RESPONSES BY INDUSTRY
Precompetitive Research by Industry
The first plan is the precompetitive work being funded by the Semiconductor Research Corporation. This program spends $40 million per year on directed research carried out in universities by over 700 graduate students worldwide. In addition, International SEMATECH, in close partnership with its member firms, is supporting research on manufacturing technologies at a level of $140 million annually. Third, the Focus Center Research Program, created in 1998, sponsors a multi-university effort to address major basic research challenges identified by the ITRS.
There are now four Focus programs: a design and test program, led by the University of California at Berkeley; an interconnect team, led by the Georgia Institute of Technology; a circuit systems and software program, led by Carnegie Mellon; and a materials and devices program, the most recently formed, led by MIT. Each program has seven to eight partners, and funding for the four programs totals $22 million a year, which will grow to $60 million a year over the next several years. These programs are designed to solve the problems that are already visible in the short term. “We think we can handle the next several years,” said Mr. Scalise. “The issue is what we can do beyond that in the way of basic research.”
Policy Suggestions from SIA
He summarized the SIA’s suggestions under three categories, as follows:
To ensure adequate Federal funding for basic university research, the SIA proposes:
A Federal R&D strategy to guide funding, including a commitment to organizations that fund basic research, such as the National Science Foundation.
A commitment to strengthening research infrastructure to ensure that university labs are adequately equipped and staffed.
To retain the competitive advantage we gain by employing the best and brightest engineers, the SIA proposes:
Fundamental reform of the H-1B visa process to exempt those who earn master’s and Ph.D. degrees in the hard sciences at U.S. universities.
To ensure that the evolution of the Internet is not hindered, the SIA proposes:
Uniform national and international standards for all public policies, including issues such as taxation, tariffs, access, and privacy.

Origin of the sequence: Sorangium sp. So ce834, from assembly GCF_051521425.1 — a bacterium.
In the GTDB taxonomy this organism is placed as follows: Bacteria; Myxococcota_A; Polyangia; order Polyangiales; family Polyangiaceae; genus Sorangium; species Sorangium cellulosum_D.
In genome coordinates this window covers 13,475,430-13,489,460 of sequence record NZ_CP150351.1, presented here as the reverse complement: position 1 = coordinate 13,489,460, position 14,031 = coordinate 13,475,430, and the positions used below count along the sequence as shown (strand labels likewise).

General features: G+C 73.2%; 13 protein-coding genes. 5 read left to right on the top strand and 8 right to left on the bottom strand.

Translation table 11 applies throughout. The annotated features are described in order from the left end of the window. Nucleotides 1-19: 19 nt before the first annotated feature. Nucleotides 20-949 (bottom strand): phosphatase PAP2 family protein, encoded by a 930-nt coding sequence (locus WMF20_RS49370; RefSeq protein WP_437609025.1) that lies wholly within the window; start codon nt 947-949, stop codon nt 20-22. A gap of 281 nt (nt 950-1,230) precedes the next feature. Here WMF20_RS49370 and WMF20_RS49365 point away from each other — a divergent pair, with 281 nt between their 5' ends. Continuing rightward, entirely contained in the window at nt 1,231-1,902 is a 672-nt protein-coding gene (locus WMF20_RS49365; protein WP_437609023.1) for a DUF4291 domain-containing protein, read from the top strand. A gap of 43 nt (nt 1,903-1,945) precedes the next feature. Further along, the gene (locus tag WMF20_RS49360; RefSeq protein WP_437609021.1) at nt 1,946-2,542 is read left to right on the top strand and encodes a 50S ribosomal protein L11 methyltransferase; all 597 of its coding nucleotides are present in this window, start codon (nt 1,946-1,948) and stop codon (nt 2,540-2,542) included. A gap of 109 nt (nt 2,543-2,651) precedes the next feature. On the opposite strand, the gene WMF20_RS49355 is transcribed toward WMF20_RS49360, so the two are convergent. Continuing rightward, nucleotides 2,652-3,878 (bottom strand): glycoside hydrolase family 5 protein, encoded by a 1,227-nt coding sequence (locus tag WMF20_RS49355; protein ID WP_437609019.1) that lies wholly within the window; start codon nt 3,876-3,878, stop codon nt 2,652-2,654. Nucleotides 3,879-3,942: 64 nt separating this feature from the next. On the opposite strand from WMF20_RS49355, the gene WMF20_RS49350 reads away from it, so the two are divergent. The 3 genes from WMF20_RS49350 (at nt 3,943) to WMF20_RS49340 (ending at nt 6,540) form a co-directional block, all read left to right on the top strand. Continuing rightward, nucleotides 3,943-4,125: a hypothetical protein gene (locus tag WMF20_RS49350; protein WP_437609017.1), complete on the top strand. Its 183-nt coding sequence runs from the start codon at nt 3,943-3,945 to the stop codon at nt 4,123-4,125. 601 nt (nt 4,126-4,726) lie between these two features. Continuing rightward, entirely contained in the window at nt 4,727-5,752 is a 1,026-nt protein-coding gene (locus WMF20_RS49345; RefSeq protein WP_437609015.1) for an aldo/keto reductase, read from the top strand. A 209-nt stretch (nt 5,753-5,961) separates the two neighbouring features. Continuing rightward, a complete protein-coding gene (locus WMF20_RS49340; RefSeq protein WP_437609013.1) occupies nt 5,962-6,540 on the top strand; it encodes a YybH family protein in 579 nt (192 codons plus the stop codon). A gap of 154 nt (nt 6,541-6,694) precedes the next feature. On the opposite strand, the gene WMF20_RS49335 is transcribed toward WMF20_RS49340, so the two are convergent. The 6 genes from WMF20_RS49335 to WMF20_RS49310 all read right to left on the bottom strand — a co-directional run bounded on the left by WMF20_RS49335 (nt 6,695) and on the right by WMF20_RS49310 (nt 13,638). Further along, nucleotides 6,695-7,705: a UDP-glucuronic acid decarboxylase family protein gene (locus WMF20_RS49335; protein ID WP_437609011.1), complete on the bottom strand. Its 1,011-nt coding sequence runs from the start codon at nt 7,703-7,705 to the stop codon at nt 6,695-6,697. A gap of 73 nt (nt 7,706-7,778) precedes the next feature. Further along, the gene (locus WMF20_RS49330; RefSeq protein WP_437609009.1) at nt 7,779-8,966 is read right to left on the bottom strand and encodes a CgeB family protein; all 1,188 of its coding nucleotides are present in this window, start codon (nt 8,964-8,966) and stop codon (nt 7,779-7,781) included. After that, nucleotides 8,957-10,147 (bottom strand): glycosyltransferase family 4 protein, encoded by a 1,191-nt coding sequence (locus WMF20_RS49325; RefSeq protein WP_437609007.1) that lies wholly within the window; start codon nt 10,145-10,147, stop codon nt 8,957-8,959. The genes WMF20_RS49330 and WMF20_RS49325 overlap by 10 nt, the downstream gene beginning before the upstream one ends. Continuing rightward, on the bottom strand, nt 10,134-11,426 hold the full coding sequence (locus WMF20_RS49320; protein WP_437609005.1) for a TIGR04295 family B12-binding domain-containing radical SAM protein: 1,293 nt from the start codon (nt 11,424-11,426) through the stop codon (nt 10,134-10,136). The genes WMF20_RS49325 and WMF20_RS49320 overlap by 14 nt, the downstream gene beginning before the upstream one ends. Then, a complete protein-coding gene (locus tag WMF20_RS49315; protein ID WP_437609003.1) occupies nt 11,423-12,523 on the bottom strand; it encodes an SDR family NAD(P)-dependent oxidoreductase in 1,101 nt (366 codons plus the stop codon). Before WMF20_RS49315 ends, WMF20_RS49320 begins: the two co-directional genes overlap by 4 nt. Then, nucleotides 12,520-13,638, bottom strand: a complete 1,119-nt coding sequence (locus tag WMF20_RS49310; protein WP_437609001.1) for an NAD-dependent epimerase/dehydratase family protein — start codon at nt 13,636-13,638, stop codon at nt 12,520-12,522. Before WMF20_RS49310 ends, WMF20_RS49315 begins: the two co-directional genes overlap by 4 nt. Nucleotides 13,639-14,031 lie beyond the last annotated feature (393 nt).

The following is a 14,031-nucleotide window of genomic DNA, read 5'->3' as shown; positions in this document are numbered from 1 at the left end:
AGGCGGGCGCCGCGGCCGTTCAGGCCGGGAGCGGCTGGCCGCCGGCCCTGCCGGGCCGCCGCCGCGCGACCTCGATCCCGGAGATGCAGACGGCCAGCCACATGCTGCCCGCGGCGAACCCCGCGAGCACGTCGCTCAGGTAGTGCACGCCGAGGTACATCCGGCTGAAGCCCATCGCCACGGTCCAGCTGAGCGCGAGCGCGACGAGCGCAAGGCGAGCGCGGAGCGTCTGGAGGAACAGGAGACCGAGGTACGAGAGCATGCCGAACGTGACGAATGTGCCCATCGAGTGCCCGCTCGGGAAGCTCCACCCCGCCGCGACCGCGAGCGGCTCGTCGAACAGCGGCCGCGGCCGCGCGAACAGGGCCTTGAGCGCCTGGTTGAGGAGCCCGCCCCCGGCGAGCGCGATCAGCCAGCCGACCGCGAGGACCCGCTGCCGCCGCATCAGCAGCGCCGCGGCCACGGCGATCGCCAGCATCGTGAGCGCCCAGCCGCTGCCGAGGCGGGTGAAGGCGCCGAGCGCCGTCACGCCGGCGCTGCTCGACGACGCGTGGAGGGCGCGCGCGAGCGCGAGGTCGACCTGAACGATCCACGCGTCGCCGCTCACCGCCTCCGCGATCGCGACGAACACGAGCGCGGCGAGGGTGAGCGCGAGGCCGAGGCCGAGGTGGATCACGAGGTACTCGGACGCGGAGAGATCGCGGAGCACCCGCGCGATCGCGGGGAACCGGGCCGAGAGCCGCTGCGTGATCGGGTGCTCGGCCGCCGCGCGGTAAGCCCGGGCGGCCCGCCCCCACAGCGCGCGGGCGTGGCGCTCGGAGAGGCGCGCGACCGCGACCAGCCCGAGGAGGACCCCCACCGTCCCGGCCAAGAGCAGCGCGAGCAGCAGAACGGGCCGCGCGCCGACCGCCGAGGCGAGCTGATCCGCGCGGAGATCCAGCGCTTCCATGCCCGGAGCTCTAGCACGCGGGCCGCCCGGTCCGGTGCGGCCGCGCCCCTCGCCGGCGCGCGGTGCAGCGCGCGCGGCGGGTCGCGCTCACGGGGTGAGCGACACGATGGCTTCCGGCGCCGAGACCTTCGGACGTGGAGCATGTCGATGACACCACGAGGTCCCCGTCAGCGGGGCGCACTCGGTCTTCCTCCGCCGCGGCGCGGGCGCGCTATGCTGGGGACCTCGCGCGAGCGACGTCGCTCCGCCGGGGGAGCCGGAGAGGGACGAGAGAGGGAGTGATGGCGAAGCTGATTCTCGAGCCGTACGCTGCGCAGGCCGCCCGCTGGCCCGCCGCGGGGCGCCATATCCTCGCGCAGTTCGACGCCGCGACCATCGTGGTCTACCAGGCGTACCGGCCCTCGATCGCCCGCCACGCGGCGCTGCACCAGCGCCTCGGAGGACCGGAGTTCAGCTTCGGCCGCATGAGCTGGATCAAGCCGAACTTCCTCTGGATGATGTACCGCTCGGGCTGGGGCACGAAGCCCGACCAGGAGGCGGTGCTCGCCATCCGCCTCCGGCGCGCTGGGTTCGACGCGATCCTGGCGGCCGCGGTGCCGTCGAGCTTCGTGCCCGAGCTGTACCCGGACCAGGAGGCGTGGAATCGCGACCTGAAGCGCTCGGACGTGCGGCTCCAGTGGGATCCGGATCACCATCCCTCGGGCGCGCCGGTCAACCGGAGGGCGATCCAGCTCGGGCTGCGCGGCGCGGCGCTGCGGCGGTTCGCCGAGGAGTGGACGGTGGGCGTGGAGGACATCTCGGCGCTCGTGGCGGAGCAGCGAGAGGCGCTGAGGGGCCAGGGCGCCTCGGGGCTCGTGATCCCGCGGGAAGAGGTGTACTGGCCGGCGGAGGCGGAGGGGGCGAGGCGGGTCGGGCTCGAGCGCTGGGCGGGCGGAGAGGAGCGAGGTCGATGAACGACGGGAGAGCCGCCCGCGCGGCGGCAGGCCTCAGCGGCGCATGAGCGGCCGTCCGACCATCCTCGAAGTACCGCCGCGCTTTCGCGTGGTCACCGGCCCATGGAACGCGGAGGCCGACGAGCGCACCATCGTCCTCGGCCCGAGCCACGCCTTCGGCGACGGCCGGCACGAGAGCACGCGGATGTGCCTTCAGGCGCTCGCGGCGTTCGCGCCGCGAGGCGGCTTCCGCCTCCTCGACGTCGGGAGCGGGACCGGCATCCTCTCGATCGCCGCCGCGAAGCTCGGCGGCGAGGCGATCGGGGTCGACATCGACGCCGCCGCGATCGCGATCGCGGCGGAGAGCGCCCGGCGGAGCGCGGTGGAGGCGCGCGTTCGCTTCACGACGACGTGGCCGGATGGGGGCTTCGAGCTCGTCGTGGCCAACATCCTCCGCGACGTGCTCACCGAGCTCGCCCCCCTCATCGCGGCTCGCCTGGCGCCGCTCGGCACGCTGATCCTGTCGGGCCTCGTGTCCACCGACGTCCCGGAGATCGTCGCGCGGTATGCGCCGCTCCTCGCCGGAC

In addition, the SIA has proposed workforce and education initiatives, a partner-
ship with SECME, and a minority pre-college success program that provides professional development for teachers.17
Other SIA Initiatives
The SIA also sponsors a program for technicians with the Maricopa Advanced Technology Education Center (MATEC) to support community college programs for developing fab employees, including undergraduate program assistantships and a program for foundry employees who want to learn design. The SRC has provided support through contract research for master’s and Ph.D. students since its founding in 1982.
He described the industry’s environmental health and safety emphasis, which has earned it a number-two ranking out of 208 manufacturing industries, according to the Bureau of Labor Statistics. The number-one industry, which assembles communications equipment, does not work with the chemicals and gases that are part of the semiconductor industry. The objective of the semiconductor industry is to move to the number-one ranking, and, more broadly, for all companies once a year to share best practices and to achieve the same worker health standards worldwide.
A POSITIVE OUTLOOK
He closed by stating that the outlook for the industry remains positive. “In our view, it continues to be as strong today as it was 10 to 15 years ago.”
In response to a question about funding, he added that the SRC has minimal government involvement—by design. The industry, he said, felt that it needs to provide the funding for the SRC because the research is mainly precompetitive. It has also been internationalized because investments benefit companies around the world. The SRC would like more industrial support, not more federal support; federal funds, it feels, should be devoted to basic research.18 He also said that funding for the Focus Centers is shared among the SIA (50 percent), the equipment companies (25 percent), and DARPA (25 percent) for the support largely of crosscutting technologies, such as metrology. One option is to include other industries in this support, since the research is often broadly based.